December 18, 2013

Mayor says he is a victim of ‘witch hunt’

As published in The Erin Advocate

Mayor Lou Maieron has accused Integrity Commissioner John Craig of bias in his investigation of Code of Conduct complaints, suggesting there is the perception of collusion against him.

In the commentary published with the December 3 agenda, the mayor implies a connection between CAO Kathryn Ironmonger and Craig, since they are former clerks, acquainted by previously being active in the Association of Municipal Managers, Clerks and Treasurers of Ontario. Ironmonger also presented him to council as the only candidate for the job.

Maieron wrote to Craig during the investigation: “even if a direct conflict of interest does not exist, the perception of a conflict existing, given your draft conclusions in this matter and how these conclusions have been discredited on the evidence I have provided, all seem to lead to the conclusion that this is a well organized witch hunt to discredit the Mayor and make sure he is un-electable next term.”

At the December 3 meeting, council voted 3-2 to accept Craig’s report and recommendations, including a one-month pay suspension for the mayor, funding a leadership training course for him and hiring a facilitator to improve Town working relationships.

After that meeting, Craig said while he may have met Ironmonger as part of his work, the mayor’s allegation is not valid.

“He is really grasping at straws. If there was anything that would be a conflict, I would not have taken the job,” said Craig.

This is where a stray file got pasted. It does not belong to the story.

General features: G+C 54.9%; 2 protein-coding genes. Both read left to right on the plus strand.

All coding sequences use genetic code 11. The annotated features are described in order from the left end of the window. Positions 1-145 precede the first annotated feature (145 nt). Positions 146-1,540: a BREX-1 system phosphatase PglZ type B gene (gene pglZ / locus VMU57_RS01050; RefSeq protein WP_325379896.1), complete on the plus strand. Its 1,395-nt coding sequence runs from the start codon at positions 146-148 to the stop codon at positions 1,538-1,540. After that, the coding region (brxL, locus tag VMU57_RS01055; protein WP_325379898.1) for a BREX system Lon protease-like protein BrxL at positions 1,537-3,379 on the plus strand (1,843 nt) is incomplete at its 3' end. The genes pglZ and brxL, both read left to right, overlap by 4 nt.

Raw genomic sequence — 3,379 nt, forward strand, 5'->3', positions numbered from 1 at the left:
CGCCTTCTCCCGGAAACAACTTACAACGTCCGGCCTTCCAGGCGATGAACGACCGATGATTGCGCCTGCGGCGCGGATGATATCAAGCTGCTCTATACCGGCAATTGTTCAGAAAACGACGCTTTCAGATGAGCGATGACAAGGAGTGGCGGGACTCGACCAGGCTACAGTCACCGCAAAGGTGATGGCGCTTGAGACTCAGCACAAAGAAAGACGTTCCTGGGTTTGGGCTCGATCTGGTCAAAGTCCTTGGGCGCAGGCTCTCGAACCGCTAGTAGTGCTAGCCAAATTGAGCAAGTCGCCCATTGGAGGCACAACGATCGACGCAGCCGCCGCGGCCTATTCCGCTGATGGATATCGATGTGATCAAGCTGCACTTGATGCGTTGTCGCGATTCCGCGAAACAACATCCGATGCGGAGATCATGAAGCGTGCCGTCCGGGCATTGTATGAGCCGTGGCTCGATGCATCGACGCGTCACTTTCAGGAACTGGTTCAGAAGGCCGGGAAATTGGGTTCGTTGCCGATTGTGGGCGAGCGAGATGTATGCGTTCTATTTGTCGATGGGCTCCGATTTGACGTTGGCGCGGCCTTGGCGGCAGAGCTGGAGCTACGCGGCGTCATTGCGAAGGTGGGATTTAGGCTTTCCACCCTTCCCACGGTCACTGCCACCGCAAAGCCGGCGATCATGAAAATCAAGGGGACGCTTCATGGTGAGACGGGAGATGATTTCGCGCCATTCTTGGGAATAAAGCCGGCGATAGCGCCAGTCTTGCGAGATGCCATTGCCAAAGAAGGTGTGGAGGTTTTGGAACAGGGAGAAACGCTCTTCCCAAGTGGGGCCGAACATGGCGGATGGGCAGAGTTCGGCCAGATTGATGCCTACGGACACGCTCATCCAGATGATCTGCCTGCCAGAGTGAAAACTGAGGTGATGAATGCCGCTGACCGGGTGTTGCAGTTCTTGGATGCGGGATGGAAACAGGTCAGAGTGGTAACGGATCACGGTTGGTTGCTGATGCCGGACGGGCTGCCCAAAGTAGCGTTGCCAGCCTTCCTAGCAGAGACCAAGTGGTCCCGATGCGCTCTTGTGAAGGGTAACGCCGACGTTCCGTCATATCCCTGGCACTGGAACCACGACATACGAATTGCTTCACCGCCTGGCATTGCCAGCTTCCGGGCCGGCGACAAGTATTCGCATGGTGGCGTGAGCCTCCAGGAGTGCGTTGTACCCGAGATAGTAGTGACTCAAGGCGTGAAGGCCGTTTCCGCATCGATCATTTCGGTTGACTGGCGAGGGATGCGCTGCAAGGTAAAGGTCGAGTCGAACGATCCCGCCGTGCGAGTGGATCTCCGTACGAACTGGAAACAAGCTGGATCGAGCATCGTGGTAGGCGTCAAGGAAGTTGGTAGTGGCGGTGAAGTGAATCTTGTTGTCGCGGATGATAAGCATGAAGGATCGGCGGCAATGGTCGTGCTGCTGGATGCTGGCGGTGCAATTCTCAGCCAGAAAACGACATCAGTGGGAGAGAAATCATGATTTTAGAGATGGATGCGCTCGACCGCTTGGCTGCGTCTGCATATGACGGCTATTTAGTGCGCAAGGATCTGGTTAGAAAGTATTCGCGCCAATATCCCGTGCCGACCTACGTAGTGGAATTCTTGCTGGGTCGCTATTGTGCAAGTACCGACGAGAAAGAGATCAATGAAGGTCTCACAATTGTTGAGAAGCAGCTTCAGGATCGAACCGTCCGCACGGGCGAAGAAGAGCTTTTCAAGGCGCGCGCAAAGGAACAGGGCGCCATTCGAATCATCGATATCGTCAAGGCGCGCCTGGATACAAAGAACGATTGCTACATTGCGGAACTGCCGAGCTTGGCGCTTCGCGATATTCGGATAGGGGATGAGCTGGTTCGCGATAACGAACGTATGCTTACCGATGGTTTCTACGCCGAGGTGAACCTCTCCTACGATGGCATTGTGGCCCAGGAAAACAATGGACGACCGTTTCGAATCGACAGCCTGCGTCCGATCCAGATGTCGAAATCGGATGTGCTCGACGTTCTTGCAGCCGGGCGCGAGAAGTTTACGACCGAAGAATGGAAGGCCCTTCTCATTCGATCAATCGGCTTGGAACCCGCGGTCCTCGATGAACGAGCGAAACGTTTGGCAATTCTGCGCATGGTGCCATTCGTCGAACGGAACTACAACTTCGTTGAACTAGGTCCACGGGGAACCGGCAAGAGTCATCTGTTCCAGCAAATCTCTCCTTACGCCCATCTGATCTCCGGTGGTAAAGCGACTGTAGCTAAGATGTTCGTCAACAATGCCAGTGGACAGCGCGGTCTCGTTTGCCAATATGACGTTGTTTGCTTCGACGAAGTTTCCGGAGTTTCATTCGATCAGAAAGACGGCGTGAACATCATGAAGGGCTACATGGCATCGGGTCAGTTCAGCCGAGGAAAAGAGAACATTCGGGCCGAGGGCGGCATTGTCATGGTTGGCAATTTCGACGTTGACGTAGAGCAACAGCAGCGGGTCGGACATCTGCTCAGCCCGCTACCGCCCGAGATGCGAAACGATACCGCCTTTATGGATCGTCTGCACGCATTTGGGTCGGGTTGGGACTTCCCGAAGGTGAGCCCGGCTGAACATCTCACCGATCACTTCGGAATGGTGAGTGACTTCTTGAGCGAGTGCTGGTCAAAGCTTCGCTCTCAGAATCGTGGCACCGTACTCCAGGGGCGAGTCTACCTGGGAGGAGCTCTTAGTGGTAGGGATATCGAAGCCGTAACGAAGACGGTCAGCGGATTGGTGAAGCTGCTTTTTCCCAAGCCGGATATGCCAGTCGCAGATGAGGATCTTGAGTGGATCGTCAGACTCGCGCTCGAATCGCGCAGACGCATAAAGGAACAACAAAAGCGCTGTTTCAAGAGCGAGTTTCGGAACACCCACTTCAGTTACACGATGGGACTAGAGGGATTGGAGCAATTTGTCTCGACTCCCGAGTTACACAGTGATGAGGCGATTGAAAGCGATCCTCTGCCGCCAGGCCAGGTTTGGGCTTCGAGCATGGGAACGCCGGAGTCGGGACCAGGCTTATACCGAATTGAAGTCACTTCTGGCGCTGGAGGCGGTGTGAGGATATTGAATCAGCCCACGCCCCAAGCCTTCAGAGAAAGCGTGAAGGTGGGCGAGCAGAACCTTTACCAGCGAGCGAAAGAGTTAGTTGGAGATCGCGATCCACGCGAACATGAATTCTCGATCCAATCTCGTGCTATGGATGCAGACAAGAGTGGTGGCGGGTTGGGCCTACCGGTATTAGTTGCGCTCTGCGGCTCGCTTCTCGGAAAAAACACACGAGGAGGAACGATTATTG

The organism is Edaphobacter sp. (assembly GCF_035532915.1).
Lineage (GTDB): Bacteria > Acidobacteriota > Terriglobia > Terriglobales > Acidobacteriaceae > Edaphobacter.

“The allegation that I have a personal connection with Mr. Craig is simply speculative and unfounded,” said Ironmonger. She said Craig was recommended by another municipality at a time when the Town of Erin had a deadline to get an investigation done quickly.

Normally, the Town would have a regular Integrity Commissioner, who would be obliged by the Code to investigate a complaint and report to Town Council within 90 days.

Council has now hired Robert Williams as the regular commissioner, but at the time of the complaint against the mayor, the first since the Code was adopted in March, there was no commissioner.

The complaint was made July 4, and Craig was not hired until late that month, initially leaving only two months for the investigation. The deadline was later extended, primarily to allow the mayor to prepare his defense, so the process eventually spanned 5 months.

Integrity Commissioners have broad powers through the Code of Ethics to “exercise the powers of a commission” under the Public Inquiries Act. While not judges, they have authority to gather evidence and weigh its value.